“Come on, troops,” said Dad, throwing the last of the lunch scraps into the bin. “It’s time for a bush walk.”
At our latest campsite, where we’d had the second best night’s sleep of the weekend, only having to contend with roots and macadamia nuts digging into our backs while we tried to sleep, we grabbed some supplies and spread them among our backpacks. Because he’s nothing if not fair, Dad got the feather-light torch and I was lumbered with the first aid kit.
“You’ve got young muscles,” he explained.
“Then by that logic, Brandon should be carrying it,” I wanted to say. But I was so tired after the last couple of night’s non-sleep I wasn’t sure I could pull off pretending I was joking, so I kept this observation to myself.
Grumbling, we followed Dad to where a path began its intrusion into the rainforest. There were several which the rangers planned and maintained for people to enjoy. Personally, I’d be happy to watch it all on the Discovery Channel and avoid the blisters.
A sign at the start of the path said there was a waterfall two kilometers away.
Dad looked at his watch. “I think we can manage that by sunset,” he said.
With Brandon on Dad’s shoulders we descended down the side of the hill, the rainforest canopy blocking out all the direct sunlight. Occasionally we could hear something rustling away through the leaves as we approached. More often than not, it turned out to be a scrub turkey. I made a point of not thinking about what else it could be.
Walking amongst the huge and ancient Nothofagus and Araucaria trees, which were named on convenient little signs, I was surprised to find I was actually enjoying myself.
Brandon hopped down off Dad’s shoulders for a bit of a run and almost immediately fell over an exposed root.
“Come here, pumpkin,” soothed Mum. Brushing him down, she squinted at something on the back of his neck.
“David, what’s this?” she asked.
Dad eventually decided it was probably a tick.
“You guys soldier on,” he said, as he put Brandon back on his shoulders. “Your Mum and I will go to the ranger’s office to have this taken care of.”
“We’ll meet you at the campsite for dinner,” said Mum, eager to start back. I thought she was handling this rather well, although after the weekend we’d been having one tiny little tick hardly seemed worth ranting about.
Normally I would have insisted on accompanying them back along the path because that would put an end to the whole bush walking affair – but I was enjoying myself out in the forest. So far it had been quiet and calming, even with Meg and Brandon. And now Brandon had gone back with Mum and Dad it was bound to be moreso.
Or so I thought.
We could hear the falls well before we saw them. It’s funny how when you look at a picture of a waterfall you never consider there’s any noise involved. In fact, there’s a whole world of noise.
When Meg and I arrived at the falls I had to admit it was great. A mist hung around the base where the water hit the rocks. It wasn’t a particularly large waterfall – Niagara Falls wasn’t in danger of losing tourist dollars – but despite the noise I was thinking there was definitely some peaceful about the whole thing.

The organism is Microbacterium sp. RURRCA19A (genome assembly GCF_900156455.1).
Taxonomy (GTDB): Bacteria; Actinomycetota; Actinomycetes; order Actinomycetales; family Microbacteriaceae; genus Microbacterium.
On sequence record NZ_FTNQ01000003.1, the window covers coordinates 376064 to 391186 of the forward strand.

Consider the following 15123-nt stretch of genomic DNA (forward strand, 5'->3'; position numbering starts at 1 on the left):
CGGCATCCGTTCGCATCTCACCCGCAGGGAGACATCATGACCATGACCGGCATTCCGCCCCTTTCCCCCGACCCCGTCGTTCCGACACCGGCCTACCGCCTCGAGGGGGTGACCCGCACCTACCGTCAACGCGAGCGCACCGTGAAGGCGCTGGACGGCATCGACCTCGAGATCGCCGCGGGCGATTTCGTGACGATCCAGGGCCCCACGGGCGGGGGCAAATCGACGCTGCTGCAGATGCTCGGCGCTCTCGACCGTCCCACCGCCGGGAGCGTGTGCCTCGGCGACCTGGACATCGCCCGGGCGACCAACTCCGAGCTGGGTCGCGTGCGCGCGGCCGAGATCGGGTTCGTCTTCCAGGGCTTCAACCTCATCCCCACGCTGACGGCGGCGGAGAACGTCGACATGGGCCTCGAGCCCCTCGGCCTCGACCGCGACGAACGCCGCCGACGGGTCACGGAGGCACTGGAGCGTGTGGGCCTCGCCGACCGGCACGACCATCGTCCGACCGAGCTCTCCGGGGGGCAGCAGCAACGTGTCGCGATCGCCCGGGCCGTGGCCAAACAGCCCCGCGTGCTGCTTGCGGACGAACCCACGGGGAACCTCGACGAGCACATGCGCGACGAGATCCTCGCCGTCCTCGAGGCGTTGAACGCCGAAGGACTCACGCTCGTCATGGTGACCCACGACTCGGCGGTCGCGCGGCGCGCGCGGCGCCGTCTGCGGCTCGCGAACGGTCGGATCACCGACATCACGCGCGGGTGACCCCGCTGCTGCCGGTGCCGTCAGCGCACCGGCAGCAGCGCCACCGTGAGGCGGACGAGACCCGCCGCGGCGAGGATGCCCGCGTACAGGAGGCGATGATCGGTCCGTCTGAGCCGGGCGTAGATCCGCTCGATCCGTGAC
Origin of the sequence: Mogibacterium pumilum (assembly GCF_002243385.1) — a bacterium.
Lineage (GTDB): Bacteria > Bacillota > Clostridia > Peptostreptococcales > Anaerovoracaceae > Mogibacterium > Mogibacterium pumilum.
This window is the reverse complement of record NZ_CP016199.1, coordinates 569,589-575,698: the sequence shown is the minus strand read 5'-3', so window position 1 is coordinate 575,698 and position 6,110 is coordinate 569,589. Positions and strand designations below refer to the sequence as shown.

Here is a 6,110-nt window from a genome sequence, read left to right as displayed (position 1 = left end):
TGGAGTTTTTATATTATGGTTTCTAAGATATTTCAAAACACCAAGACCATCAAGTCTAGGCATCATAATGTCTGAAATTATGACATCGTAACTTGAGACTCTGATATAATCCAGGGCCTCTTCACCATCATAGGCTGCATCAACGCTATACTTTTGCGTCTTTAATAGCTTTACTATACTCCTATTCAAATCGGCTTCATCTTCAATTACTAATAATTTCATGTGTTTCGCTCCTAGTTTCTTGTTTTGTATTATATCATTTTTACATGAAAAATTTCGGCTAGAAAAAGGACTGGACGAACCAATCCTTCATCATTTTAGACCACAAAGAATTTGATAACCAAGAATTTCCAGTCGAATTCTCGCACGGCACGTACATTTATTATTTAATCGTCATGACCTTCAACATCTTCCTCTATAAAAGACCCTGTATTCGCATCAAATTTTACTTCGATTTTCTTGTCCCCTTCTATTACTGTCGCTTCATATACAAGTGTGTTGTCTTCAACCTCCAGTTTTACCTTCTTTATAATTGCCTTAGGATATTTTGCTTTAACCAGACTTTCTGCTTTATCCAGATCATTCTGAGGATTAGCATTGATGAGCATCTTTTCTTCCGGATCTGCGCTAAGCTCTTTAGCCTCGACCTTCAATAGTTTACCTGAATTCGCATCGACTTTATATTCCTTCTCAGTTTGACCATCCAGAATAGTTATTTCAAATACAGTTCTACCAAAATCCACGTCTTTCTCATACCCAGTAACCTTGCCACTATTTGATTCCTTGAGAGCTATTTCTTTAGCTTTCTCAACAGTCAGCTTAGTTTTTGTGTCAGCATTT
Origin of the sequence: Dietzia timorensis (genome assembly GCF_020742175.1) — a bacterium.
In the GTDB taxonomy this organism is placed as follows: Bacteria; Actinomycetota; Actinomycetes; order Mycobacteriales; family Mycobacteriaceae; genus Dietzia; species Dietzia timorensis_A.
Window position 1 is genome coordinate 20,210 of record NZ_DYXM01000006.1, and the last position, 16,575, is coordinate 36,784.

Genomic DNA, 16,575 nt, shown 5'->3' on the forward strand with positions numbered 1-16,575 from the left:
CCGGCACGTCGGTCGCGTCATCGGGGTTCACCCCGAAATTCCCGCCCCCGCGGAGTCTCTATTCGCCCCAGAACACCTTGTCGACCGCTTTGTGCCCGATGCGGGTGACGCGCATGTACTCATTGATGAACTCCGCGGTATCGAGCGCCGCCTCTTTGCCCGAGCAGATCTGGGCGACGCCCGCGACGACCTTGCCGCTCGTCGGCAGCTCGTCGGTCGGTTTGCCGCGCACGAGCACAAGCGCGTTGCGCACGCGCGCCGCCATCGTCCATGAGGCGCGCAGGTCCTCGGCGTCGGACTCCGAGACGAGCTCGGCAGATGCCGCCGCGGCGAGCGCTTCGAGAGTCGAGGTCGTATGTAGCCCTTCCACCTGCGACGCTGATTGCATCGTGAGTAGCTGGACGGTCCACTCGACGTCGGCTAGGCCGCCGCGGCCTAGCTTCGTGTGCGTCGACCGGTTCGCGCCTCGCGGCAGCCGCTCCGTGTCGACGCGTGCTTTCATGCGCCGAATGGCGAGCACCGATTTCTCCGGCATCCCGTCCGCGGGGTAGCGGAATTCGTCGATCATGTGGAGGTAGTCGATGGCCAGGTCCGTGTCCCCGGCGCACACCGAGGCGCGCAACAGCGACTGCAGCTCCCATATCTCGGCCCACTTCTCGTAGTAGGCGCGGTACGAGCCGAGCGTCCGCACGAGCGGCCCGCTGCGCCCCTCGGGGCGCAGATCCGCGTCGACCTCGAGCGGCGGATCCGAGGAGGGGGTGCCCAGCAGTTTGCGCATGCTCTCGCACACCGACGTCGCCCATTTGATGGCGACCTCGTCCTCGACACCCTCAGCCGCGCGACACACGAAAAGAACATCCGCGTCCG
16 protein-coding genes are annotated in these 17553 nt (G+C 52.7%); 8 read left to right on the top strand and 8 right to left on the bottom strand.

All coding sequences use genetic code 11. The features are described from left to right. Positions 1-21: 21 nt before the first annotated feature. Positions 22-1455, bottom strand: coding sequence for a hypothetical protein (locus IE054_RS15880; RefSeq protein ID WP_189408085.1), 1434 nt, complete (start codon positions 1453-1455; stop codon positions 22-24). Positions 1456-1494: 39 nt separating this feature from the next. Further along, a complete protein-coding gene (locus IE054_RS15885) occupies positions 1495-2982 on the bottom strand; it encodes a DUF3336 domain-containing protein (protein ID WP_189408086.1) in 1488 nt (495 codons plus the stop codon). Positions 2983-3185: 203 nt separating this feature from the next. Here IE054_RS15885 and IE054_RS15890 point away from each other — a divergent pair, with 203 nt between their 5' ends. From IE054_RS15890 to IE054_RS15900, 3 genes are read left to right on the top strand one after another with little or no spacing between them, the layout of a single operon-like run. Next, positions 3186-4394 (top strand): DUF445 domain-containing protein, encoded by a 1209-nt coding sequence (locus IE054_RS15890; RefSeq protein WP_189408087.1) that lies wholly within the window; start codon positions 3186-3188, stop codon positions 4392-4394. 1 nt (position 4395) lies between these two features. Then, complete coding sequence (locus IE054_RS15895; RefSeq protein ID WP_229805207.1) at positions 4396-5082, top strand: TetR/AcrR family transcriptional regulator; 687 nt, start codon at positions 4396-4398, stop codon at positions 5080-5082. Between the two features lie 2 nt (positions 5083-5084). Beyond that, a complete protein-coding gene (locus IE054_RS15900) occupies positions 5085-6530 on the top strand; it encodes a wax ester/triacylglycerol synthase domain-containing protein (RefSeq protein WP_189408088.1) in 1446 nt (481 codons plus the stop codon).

Which was ironic.
“Pisstan! Even a shower this big won’t get rid of that stink!”
At first I couldn’t even see where the shout had come from, although I had no doubt who it was. Meg pointed to the top of the falls. Bruiser and his bright mate, in another canary yellow shirt which it now occurred to me must be some sort of football jersey, were at the top of the falls. They were walking out to where the water launched over the rock face and cascaded down to the pools below.
“You shouldn’t be up there,” Meg called to them. “It says so on the sign here.”
“You hear that, Bruiser,” said Crusher, “the dung beetle says we shouldn’t be up here.”
“They need to work on some new material,” Meg mumbled to me.
I really wasn’t in the mood. Pulling on Meg’s sleeve I indicated the path.
“Let’s go,” I said. “These losers aren’t about to leave us alone and this way we’ll at least have a head start.”
We walked back quickly the way we’d come, with Bruiser and Crusher yelling insults at us from the top of the falls. After a while we couldn’t hear them anymore.
“Boys always ruin things.” Meg was upset. “I wanted to sit by the waterfall.”
“If we’d stayed much longer they’d have thrown rocks at us or tossed me into the rock pools,” I told her.
“I’d like to see them try,” she said defiantly. I assumed she meant they’d have a tough time getting past her, not that she’d like to see me tossed in the freezing water. That was nice of her, because if it wasn’t for me they wouldn’t have bothered picking on her.
Five minutes up the path we stopped. There was a noise – someone running. And they were behind us and coming fast. It didn’t take Sherlock Holmes to work out who it might be.
“Quick!” I said to Meg, pulling her towards a large tree whose roots appeared to stretch halfway up its trunk. I wasn’t getting beaten up again if I could help it. “Behind here!”
We’d barely ducked from view when Crusher went running past, looking stressed and panicked. He was sprinting flat out along the path like he was being chased by the devil.
Meg said what I was thinking. “Where’s Bruiser?”
“We better go look,” I said. “Something’s happened.”
We walked quickly, worried about what we might find back at the falls.
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